Ryanair’s Malta Air to fly to Bordeaux, Parma, Tel Aviv, Zagreb and Lourdes

9 new summer routes to Bordeaux, Bucharest, Lourdes, Milan Malpensa, Parma, Shannon, Tel Aviv, Warsaw and Zagreb introduced by Ryanair • Three-day promotion running until 26 March, with fares from €19.99 one way for travel until October 2022

Malta Air CEO David O'Brien (right) and TM DG for Civil Aviation Charles Pace (left)
Malta Air CEO David O'Brien (right) and TM DG for Civil Aviation Charles Pace (left)

Low-cost giant Ryanair has announced its biggest ever Malta schedule, with six aircraft throughout summer to increase seat-load, and burn 16% less fuel and 40% less noise emissions with two Boeing 737 8-200 “Gamechanger” aircraft.

Ryanair will operate over 190 weekly flights, 60 more over 2019, to destinations in Italy, Spain and France, with 62 routes and nine new routes to Bordeaux, Bucharest, Lourdes, Milan Malpensa, Parma, Shannon, Tel Aviv, Warsaw, and Zagreb.

“Maltese customers and visitors can now book a well-deserved summer getaway at the lowest fares from just €19.99 one-way for travel until October 2022, only available on the Ryanair.com website,” said David O’Brien, CEO of Ryanair’s Malta Air and Lauda Europe.

“As both Europe and Malta’s biggest airline, Ryanair is delighted to announce our record-breaking Malta schedule operated by six based Malta aircraft, at $600 million total investment, two of which will be Boeing 737 8-200 Gamechanger aircraft.”

The €600 million investment supports 180 aviation jobs and over 2,300 indirect jobs, O’Brien said.

O’Brien said the airline projects to carry 3.1 million passengers yearly by 2023 to and from Malta. He said the airline had a strong balance sheet, with a B+ rating from Fitch and S&P. “Despite not receiving any state aid, like our competitors, we only let go of less than 500 employees,” O’Brien said.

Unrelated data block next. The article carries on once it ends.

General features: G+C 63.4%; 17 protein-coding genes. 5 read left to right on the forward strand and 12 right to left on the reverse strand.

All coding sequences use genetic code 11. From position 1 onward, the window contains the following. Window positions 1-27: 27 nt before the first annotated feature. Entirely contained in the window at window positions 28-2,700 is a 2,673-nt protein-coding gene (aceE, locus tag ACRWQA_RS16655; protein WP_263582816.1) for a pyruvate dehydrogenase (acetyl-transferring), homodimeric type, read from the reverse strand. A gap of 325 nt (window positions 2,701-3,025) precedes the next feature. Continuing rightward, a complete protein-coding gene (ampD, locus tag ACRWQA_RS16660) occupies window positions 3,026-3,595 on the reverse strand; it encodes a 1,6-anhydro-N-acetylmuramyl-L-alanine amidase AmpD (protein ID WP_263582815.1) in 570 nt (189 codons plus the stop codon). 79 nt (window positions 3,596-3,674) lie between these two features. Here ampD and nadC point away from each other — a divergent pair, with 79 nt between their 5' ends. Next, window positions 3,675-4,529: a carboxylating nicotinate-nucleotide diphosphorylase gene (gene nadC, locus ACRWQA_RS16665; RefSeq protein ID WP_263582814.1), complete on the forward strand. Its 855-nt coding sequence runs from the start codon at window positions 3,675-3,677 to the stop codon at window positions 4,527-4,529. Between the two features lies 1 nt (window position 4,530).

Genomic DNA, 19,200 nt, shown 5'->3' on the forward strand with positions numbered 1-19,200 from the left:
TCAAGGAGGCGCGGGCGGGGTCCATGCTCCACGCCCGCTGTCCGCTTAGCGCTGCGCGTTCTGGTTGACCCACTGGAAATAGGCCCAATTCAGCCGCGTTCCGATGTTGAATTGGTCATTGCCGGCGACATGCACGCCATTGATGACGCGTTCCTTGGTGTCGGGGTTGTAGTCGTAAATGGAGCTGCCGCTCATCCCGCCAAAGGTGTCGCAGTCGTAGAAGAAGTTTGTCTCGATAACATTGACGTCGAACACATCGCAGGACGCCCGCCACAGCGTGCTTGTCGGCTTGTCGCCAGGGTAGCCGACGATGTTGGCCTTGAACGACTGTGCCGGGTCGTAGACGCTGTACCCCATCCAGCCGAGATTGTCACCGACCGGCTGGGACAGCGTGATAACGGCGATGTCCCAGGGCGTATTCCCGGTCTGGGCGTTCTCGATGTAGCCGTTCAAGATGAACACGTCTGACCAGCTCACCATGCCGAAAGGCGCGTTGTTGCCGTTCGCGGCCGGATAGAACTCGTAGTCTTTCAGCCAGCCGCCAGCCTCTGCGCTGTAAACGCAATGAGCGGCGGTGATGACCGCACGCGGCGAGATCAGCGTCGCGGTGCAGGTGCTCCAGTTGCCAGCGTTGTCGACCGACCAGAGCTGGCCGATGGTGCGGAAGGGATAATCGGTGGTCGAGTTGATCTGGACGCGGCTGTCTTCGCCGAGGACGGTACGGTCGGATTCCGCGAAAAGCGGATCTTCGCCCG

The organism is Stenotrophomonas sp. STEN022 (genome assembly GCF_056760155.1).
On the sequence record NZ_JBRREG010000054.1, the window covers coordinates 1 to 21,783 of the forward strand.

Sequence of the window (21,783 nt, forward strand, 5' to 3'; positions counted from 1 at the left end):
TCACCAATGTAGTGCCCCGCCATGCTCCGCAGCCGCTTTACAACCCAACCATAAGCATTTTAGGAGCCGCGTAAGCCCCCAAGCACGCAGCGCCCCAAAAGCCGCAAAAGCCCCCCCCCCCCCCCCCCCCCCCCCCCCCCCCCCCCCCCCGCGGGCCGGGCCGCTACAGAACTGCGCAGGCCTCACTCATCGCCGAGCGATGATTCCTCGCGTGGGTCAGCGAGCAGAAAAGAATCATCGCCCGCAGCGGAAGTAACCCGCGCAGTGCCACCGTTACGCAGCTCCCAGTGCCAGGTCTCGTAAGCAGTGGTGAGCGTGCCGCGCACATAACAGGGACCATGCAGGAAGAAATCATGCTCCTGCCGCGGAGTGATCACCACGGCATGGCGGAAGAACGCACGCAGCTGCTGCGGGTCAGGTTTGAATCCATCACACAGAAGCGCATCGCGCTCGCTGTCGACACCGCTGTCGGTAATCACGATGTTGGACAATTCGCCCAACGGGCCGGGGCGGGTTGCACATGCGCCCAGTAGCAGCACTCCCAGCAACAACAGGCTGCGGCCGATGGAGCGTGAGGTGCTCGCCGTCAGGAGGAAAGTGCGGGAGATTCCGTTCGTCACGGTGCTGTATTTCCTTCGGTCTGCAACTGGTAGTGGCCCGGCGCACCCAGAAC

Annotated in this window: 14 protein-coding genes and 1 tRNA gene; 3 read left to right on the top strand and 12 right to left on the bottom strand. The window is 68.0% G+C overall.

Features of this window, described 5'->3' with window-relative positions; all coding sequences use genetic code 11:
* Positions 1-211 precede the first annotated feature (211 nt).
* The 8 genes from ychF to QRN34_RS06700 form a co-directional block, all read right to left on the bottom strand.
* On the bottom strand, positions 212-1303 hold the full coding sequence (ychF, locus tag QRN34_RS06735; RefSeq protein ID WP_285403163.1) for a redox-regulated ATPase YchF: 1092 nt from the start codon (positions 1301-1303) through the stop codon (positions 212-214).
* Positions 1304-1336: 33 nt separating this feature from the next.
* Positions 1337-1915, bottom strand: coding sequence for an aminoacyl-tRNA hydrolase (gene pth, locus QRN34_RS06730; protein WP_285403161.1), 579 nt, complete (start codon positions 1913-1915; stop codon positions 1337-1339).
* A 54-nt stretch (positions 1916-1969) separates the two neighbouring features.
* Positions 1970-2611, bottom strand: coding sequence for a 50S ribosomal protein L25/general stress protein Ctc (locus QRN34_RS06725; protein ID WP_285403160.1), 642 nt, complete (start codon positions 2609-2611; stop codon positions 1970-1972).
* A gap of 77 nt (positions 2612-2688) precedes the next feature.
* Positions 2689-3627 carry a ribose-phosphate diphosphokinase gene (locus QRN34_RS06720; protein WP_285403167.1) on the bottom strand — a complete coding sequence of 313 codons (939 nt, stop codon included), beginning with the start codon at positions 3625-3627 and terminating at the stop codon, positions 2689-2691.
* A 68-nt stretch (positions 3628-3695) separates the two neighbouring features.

He also described Ryanair’s subsidiary, Malta Air, as a success. “It was ultimately a game-changer and it the flag carrier of Malta. We want to fly efficiently and safely. We have been doing that since its inception.”

O’Brien promised that ticket prices would remain stable, despite the Russian invasion causing a ripple effect on fuel prices. He mentioned that Ryanair had an 80% fuel hedging agreement until March 23 at $65 per barrel.

Asked about the remaining 20% whether the increase in fuel prices would affect the ricket prices, O’Brien said, “It’s a hard pill to swallow. We would have to make up for it through prices but ultimately, it’s the customers that dictate them.”

O’Brien stressed that the environment was a priority for the airline, saying that Ryanair had received a B climate rating. “We fly with a 96% seat capacity and have the youngest fleet in Europe. We have significant environmental targets and we want to do even better.” 

He criticised the EU for the environmental tax system which he argued put Ryanair at a disadvantage in comparison to its competitors. 

Charles Pace, Director General for Civil Aviation at Transport Malta said, “It is noted with great satisfaction the growth in activity and increased capacity of the group in and out of Malta. As an island state connectivity is extremely important for us and we hope to see more routes and more seats available.” 

With regards to the COVID-19 restrictions, Pace said, “the last thing I want is long queues at the airport, as that is a safety concern. Why can’t the passengers just go through the terminal when 93% of the population is boosted? It is a great concern at the airport during the peak summer period. I would personally agree that we should revisit the rules but there should at least be more dialogue before decisions are taken.”

O’Brien said Malta had done a good job on the pandemic “but it should be careful that it does not put itself at a disadvantage by introducing rules which are too restrictive.”